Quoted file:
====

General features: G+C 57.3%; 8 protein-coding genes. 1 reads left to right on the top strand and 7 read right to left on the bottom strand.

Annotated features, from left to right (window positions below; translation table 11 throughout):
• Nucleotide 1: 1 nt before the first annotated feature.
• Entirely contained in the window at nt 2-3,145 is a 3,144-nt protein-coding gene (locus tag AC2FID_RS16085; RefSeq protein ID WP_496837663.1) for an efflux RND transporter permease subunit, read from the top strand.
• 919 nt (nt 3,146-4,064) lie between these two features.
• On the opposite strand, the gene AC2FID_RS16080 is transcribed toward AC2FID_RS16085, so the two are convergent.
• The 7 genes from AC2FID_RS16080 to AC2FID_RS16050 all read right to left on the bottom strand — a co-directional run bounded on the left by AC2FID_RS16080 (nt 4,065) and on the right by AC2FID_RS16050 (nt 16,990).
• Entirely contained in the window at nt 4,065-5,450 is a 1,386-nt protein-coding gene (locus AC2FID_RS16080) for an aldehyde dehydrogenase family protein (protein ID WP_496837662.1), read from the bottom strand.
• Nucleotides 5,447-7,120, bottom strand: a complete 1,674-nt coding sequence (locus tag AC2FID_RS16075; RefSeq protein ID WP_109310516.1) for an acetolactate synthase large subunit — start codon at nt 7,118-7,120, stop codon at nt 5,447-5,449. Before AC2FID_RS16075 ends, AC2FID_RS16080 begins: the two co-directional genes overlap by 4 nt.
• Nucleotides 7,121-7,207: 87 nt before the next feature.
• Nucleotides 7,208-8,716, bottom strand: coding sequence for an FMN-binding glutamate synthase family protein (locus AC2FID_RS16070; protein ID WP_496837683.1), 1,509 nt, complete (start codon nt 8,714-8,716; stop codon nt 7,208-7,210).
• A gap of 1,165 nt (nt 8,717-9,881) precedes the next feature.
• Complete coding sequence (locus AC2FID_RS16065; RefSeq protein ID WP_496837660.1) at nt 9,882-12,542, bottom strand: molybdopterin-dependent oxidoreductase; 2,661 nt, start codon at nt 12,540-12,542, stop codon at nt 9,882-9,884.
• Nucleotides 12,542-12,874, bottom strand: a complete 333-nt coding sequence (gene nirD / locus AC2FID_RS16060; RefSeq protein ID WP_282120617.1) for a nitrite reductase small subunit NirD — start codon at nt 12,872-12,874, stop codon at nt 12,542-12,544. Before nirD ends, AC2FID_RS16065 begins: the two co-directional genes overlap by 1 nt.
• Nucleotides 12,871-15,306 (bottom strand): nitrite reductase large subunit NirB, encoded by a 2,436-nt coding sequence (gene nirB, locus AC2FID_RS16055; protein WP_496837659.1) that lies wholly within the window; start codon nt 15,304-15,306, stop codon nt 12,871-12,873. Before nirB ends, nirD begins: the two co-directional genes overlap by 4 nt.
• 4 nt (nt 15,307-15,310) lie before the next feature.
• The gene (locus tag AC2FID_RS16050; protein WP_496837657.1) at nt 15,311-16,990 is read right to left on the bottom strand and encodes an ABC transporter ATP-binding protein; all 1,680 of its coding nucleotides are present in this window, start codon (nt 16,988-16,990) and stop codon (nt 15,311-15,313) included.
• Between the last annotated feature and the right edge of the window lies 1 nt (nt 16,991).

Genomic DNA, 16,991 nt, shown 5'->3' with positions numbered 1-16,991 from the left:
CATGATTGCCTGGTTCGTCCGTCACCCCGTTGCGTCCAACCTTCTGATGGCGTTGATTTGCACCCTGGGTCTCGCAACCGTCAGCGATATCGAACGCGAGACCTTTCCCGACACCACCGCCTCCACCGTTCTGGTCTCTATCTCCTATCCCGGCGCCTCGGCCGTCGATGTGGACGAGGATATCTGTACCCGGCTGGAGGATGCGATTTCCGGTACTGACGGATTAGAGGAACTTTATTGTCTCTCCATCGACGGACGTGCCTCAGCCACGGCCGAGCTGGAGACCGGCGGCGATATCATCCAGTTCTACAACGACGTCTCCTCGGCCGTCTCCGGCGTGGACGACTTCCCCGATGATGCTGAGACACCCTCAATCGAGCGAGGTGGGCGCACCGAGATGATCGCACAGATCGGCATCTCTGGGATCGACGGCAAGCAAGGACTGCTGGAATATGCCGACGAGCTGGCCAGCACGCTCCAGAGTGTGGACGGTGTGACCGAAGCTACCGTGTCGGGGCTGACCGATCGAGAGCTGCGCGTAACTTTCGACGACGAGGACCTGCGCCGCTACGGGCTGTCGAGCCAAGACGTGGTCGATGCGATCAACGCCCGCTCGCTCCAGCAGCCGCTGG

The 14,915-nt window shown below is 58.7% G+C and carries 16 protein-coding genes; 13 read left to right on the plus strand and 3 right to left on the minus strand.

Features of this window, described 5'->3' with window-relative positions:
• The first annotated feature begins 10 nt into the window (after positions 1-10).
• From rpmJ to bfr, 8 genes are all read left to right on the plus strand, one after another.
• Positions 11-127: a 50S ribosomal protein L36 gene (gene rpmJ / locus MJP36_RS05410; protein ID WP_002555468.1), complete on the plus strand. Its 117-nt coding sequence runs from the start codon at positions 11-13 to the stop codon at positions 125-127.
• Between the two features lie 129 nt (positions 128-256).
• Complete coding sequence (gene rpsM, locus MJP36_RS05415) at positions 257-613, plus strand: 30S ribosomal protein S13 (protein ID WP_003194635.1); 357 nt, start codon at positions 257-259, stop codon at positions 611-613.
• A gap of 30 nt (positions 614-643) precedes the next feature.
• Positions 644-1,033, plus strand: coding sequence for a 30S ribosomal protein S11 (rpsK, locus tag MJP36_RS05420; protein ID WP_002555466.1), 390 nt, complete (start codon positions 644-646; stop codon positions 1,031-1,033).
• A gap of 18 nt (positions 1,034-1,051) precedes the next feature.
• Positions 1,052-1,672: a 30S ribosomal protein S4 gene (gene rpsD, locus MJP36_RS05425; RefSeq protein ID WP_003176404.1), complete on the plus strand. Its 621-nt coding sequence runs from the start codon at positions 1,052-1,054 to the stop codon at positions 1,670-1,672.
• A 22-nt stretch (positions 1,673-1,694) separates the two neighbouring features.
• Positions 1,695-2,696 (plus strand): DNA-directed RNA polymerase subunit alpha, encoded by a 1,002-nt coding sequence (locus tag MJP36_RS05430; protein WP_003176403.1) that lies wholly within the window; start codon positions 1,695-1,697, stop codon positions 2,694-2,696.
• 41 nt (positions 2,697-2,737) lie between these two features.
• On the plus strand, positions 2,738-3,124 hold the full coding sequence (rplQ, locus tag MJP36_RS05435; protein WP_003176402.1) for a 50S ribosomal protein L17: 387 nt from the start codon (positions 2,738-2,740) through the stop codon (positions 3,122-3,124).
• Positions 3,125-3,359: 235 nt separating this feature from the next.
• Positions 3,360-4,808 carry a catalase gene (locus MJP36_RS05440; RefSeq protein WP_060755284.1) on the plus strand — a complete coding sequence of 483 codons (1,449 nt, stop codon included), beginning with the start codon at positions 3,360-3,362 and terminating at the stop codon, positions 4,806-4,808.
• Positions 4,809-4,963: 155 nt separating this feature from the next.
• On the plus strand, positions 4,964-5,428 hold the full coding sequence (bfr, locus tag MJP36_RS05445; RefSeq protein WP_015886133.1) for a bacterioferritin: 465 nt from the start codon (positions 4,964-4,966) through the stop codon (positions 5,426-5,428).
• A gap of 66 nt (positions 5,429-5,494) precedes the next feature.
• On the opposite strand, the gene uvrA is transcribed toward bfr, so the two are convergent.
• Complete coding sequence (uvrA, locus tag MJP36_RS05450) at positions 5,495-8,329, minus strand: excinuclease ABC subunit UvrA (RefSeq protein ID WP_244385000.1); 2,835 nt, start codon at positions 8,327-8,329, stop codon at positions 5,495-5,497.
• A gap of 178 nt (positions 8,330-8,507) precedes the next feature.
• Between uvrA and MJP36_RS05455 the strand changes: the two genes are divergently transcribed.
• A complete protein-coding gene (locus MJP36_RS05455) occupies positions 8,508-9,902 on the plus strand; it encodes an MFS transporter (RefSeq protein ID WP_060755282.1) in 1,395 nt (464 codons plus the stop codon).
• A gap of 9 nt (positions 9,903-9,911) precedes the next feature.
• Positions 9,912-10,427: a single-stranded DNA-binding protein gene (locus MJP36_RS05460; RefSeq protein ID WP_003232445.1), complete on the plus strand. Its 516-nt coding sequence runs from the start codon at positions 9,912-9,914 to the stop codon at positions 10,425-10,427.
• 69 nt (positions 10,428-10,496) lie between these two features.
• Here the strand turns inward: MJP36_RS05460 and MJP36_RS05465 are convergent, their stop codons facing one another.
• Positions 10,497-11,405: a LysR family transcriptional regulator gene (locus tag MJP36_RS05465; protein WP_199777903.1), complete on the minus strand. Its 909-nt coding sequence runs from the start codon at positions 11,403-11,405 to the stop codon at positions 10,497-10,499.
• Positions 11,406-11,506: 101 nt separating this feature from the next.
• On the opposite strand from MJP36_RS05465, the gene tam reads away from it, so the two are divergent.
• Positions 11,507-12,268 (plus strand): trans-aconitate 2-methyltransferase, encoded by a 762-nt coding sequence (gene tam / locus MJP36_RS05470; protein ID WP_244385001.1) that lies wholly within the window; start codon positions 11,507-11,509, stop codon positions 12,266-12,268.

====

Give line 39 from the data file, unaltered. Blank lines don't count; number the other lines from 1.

• On the plus strand, positions 4,964-5,428 hold the full coding sequence (bfr, locus tag MJP36_RS05445; RefSeq protein WP_015886133.1) for a bacterioferritin: 465 nt from the start codon (positions 4,964-4,966) through the stop codon (positions 5,426-5,428).